Healthy Vegetarianism

As with any diet, healthy eating requires food balance, variety, and moderation. A healthy vegetarian diet requires a balance between all the essential nutrients needed in order to maintain physical health. Vegetarians face potential risks that are unique to a plant-based food diet including certain deficiencies in nutrition such as iron, calcium, vitamin B-12, and essential protein amino acids.

The more restrictive a diet is, the more difficult it becomes to obtain certain nutrients. However, a complete and healthy vegetarian diet can provide you with all the health benefits of vegetarianism through well-balanced vegetarian meals. Whether you're interested in converting to a vegetarian diet, are already a vegetarian, or are curious about the potential health benefits of vegetarianism, here are some general tips to consider when ensuring that you receive healthy nutrition through vegetarian food.

Vegetarian Alternatives: Nutrition Basics
Whether you're a vegan, semi-vegetarian, lacto-vegetarian or a meat-eater, you require certain essential nutrients in a diet. However, vegetarians, and particularly vegans, are at an increased risk of protein, calcium, vitamin B-12, iron, and zinc deficiencies. Here are some vegetarian sources and healthy alternatives that can provide you with these food essentials:


  • Protein can be found in eggs and dairy products for some vegetarians but can also be found in soy products, legumes, lentils, nuts, seeds and whole grains. Protein is vital to maintaining healthy skin, bones, muscles and organs.
  • Calcium helps build and maintain healthy teeth and bones. The best vegetarian sources for calcium are low-fat milk products, dark green vegetables such as broccoli and spinach, and fortified calcium products such as tofu, soymilk, and fruit juice.
  • Vitamin B-12. Vegans are at particular risk for developing a vitamin B-12 deficiency since this vitamin is found almost exclusively in animal products such as milk, eggs, and cheese. Vitamin B-12 is essential to producing red blood cells to preventing anemia. For vegans and other vegetarians, vitamin B-12 can be found in certain specially fortified soy products, cereals, and in supplement form.
  • Iron and Zinc. Iron is also integral to red blood cell production and can be found in dried beans, peas, lentils, cereals, whole grains, dried fruit and dark, leafy vegetables. Zinc can be found in whole grains, soy products, nuts, and wheat germ and is essential to protein formation and the division of cells.

It is additionally recommended that food rich in vitamin C including fruit and vegetables such as strawberries, citrus, tomatoes, broccoli and cabbage be eaten at the same time as iron-containing foods to help the body absorb vegetarian sources of iron.

The Protein Risk of Vegetarianism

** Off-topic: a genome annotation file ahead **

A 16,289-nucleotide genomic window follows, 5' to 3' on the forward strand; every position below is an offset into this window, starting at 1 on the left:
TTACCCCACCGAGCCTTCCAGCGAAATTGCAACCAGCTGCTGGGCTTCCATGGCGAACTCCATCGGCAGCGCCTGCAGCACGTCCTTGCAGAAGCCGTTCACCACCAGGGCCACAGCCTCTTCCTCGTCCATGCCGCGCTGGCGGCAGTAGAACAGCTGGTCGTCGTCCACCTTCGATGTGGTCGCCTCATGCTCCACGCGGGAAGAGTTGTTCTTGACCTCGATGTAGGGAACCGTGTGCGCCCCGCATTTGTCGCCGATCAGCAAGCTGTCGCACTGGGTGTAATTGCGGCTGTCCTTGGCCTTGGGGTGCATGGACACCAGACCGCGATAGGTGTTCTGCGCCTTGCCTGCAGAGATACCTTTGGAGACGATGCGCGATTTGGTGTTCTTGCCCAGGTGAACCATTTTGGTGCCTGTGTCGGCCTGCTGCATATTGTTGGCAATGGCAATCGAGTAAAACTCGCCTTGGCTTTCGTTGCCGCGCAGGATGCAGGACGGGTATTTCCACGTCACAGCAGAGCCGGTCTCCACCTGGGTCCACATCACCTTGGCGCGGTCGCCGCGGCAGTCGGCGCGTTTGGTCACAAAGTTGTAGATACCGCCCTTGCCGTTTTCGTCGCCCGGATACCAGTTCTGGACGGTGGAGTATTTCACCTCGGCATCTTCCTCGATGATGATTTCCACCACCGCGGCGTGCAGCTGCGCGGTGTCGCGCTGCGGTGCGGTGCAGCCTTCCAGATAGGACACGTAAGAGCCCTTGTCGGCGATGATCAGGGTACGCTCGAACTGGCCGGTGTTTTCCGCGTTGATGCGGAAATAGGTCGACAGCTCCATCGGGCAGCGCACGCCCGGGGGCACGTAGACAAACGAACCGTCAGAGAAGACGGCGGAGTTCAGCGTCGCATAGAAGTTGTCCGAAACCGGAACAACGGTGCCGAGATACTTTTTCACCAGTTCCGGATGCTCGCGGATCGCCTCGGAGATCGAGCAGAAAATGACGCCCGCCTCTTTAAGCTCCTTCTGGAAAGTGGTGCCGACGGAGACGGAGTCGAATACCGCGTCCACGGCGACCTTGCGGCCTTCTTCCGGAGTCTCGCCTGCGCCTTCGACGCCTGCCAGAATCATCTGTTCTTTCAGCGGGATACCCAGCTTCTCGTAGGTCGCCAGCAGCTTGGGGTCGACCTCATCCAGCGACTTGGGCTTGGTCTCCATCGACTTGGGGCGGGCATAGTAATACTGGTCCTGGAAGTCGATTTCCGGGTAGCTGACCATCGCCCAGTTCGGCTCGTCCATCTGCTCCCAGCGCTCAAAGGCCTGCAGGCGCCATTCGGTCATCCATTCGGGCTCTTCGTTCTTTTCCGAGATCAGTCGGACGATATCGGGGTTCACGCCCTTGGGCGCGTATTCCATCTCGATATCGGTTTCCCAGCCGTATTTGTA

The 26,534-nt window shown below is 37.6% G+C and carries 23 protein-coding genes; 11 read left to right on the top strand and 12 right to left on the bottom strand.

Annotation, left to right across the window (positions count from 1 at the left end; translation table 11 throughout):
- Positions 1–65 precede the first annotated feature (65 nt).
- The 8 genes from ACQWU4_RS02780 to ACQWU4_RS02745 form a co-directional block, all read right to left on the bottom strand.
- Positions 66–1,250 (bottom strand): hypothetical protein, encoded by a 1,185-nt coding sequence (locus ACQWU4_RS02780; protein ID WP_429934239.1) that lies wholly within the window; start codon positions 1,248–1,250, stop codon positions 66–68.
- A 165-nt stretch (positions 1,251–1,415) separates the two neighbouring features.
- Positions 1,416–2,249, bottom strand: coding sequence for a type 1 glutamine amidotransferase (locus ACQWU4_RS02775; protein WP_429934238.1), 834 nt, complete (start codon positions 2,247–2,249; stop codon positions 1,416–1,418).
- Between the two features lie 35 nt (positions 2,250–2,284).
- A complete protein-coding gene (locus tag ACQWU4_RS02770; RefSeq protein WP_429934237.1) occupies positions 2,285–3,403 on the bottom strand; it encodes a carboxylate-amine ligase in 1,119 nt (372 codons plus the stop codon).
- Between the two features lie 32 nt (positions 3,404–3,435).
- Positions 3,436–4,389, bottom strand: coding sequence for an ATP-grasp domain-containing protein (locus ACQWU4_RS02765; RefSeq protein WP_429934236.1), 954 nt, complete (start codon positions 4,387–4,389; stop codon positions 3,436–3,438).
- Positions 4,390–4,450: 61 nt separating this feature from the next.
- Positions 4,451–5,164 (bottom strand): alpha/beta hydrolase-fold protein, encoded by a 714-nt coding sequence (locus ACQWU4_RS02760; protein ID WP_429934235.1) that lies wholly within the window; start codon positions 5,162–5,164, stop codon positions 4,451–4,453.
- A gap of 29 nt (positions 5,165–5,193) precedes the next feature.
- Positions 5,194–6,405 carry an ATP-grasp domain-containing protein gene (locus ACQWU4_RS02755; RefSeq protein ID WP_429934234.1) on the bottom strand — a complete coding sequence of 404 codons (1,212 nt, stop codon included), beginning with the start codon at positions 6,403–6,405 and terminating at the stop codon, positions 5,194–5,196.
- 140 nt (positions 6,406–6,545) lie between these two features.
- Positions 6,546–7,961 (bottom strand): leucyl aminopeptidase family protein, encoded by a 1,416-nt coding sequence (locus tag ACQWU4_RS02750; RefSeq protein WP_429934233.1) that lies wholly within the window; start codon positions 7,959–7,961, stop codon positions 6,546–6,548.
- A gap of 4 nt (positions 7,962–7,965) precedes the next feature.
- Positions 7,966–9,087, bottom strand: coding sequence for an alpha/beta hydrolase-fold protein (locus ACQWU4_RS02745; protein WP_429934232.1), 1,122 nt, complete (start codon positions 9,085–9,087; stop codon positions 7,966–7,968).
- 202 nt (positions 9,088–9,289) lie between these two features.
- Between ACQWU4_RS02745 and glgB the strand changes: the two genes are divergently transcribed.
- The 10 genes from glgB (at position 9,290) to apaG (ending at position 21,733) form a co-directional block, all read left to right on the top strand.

Many individuals are concerned about receiving adequate protein quality containing complete sources of essential amino acids. This is because many vegetarian sources of protein do not contain combinations of amino acids that are found in complete forms in animal products. However, by combining different foods containing limited amino acids, a complete and healthy vegetarian meal can provide you with an ideal protein intake. Consider the following vegetarian combinations:


  • Legumes such as beans, peas, and lentils contain the limited tryptophan and methionine amino acids. A combination of legumes with grains, nuts, and seeds can provide a complete protein balance. Consider a meal that includes combinations such as lentil soup and cornbread.
  • Grains such as rice, wheat, oats, barley, corn and rye contain lysine, isoleucine, threoninethe amino acids which can be combine with legumes and dairy products for a complete protein intake. Consider a vegetarian meal that combines kidney beans and rice or grain cereals with milk.
  • Nuts and Seeds including almonds cashews filberts, walnuts, pumpkin, sesame, and sunflower seeds contain lysine and isoleucine amino acids which are best combined with legumes and dairy. Examples of these meals include kidney bean soup with sesame seeds.

General Tips for Vegetarians
If you're looking to make the switch to a vegetarian diet that reduces the amount of animal product intake, you may want to begin by thinking of meat substitutions you can use in meals you regularly prepare. For instance, a vegetarian chili could easily be made by substituting ground beef with kidney beans or black beans. Many meat alternatives such as tofu can be used in stir-fry dishes or other dishes where you would otherwise use meat.

Milk alternatives such as rice milk, almond milk, and soy milk are also available, while olive and other vegetable oils can be used as a healthy butter substitute for baking as well as sautéing food. You may find that many of your dishes are already meat-free such as pasta dishes, while other meals, such as those containing grain-rich tortilla shells, may not even require animal products in order to meet complete protein requirements.

There is a wealth of options when it comes to exploring new vegetarian meals. The key to a successful diet is variety. Try new vegetable combinations and vegetarian recipes such as fettuccine with Swiss chard and mushroom, grilled Portobello burgers, and combination soups such as orange-butternut squash or four-grain tomato soup.


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